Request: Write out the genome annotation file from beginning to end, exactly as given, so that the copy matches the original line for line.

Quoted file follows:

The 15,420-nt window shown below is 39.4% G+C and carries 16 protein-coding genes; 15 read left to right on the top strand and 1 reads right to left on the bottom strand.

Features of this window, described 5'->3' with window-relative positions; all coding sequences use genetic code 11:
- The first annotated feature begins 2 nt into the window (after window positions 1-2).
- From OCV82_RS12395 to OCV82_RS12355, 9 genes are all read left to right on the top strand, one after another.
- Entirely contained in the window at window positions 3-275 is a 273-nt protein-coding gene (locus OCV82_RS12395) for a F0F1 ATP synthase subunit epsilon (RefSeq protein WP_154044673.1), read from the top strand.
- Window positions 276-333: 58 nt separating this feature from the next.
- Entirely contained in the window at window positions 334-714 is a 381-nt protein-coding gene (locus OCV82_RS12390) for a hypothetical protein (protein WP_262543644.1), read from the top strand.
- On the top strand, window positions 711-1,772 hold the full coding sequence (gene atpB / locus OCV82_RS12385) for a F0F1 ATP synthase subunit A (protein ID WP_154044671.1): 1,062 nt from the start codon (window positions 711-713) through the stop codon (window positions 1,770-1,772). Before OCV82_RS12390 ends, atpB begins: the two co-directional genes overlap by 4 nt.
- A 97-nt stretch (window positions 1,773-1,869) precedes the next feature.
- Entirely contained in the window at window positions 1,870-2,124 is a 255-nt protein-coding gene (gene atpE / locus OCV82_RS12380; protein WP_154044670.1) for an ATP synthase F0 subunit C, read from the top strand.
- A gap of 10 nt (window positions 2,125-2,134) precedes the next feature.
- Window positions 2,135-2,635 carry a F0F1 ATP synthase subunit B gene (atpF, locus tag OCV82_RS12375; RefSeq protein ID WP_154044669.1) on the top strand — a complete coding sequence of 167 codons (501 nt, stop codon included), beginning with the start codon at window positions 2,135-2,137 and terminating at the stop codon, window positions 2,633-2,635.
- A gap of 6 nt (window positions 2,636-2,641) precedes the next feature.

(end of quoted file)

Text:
The 15,420-nt window shown below is 39.4% G+C and carries 16 protein-coding genes; 15 read left to right on the top strand and 1 reads right to left on the bottom strand.

Features of this window, described 5'->3' with window-relative positions; all coding sequences use genetic code 11:
- The first annotated feature begins 2 nt into the window (after window positions 1-2).
- From OCV82_RS12395 to OCV82_RS12355, 9 genes are all read left to right on the top strand, one after another.
- Entirely contained in the window at window positions 3-275 is a 273-nt protein-coding gene (locus OCV82_RS12395) for a F0F1 ATP synthase subunit epsilon (RefSeq protein WP_154044673.1), read from the top strand.
- Window positions 276-333: 58 nt separating this feature from the next.
- Entirely contained in the window at window positions 334-714 is a 381-nt protein-coding gene (locus OCV82_RS12390) for a hypothetical protein (protein WP_262543644.1), read from the top strand.
- On the top strand, window positions 711-1,772 hold the full coding sequence (gene atpB / locus OCV82_RS12385) for a F0F1 ATP synthase subunit A (protein ID WP_154044671.1): 1,062 nt from the start codon (window positions 711-713) through the stop codon (window positions 1,770-1,772). Before OCV82_RS12390 ends, atpB begins: the two co-directional genes overlap by 4 nt.
- A 97-nt stretch (window positions 1,773-1,869) precedes the next feature.
- Entirely contained in the window at window positions 1,870-2,124 is a 255-nt protein-coding gene (gene atpE / locus OCV82_RS12380; protein WP_154044670.1) for an ATP synthase F0 subunit C, read from the top strand.
- A gap of 10 nt (window positions 2,125-2,134) precedes the next feature.
- Window positions 2,135-2,635 carry a F0F1 ATP synthase subunit B gene (atpF, locus tag OCV82_RS12375; RefSeq protein ID WP_154044669.1) on the top strand — a complete coding sequence of 167 codons (501 nt, stop codon included), beginning with the start codon at window positions 2,135-2,137 and terminating at the stop codon, window positions 2,633-2,635.
- A gap of 6 nt (window positions 2,636-2,641) precedes the next feature.